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The stories behind the signs

Adam Johnson
Northern News Services

Yellowknife (Nov 03/06) - A third-generation Yellowknifer is taking the city's streets to the bookstore.

Tyler Heal, 15, the writer behind Yellowknifer's Street Stories, is compiling his work into a book, called The Times Behind the Signs.

NNSL Photo/graphic

Young author Tyler Heal shows off some custom-made signs he ordered to promote his first book, The Times Behind the Signs. - Adam Johnson/NNSL photo

"It's about the history behind Yellowknife street names," he said.

For the last two years, Heal has been contributing his Street Stories to Yellowknifer, exploring the stories behind the names on your favourite green aluminum signposts, from McAvoy Road to Otto Drive. Now he's ready to take things a step further.

The Times Behind the signs is due to hit book stores in January, thanks in part to a grant from the NWT Arts Council, which was announced on Friday.

"I've learned a lot about the history of Yellowknife and the different things you have to go through to get a book published," he said of the experience.

Heal said the inspiration for Street Stories was both personal and scholarly.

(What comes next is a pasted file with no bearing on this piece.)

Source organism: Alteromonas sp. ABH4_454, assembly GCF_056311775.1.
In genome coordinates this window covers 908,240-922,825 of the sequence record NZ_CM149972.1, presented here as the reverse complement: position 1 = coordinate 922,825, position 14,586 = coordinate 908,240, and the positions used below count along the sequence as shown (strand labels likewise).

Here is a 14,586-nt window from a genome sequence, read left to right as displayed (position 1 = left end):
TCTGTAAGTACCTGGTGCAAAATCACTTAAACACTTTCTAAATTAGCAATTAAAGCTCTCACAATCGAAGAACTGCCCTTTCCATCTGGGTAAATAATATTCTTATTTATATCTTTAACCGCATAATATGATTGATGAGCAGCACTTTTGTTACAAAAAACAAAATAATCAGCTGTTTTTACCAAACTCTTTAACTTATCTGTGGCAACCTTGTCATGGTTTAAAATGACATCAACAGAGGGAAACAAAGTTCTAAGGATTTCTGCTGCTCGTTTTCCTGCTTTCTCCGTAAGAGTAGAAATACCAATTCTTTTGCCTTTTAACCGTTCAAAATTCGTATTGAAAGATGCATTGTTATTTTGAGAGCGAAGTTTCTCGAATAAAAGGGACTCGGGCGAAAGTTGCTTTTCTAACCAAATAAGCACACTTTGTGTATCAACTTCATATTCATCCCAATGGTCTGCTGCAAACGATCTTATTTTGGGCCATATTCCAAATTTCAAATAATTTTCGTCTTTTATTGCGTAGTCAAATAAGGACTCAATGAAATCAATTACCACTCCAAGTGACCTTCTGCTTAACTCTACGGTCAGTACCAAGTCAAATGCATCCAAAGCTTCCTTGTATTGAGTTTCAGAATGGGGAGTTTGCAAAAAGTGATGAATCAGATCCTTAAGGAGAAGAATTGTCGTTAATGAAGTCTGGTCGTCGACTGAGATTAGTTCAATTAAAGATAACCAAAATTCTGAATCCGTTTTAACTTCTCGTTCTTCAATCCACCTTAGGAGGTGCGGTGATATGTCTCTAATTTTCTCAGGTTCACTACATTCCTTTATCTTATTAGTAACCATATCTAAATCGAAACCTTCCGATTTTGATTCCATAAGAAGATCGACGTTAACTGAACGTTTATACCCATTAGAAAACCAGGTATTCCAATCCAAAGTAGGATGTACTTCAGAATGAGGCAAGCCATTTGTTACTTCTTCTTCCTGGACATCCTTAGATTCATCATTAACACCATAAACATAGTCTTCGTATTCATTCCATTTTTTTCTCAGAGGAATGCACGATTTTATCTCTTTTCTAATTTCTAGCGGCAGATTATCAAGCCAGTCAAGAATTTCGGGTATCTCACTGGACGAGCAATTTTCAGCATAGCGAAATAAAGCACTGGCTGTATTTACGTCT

"I originally got started back in Grade 8.

"We had to do a heritage fair project on something about Yellowknife history and that's what I chose."

When one considers that Heal Court is named after his grandfather, who came to Yellowknife in 1939, the project seems like a natural choice. Come 2007, Heal said the book should be easy to find.

"(There will be) around 750 to 1,000 copies. We're going to donate a couple of copies to the public library, the book store and the visitor's centre."

He said all the proceeds from the book will go towards the NWT Mining Heritage Society, which helps to preserve the economic and cultural history of the North.

"In my mind, they're a really worthy group," he said. "I just thought it would be good to give something back to preserving our heritage."

Since there are more than 130 named streets (and names behind all the numbered streets) in Yellowknife, Heal said he won't be stopping any time soon. That is, until plans to study as an engineer or an architect take the Grade 10 student out of Yellowknife... for a while, at least.

"I will definitely come back to Yellowknife if I can find a job," he said.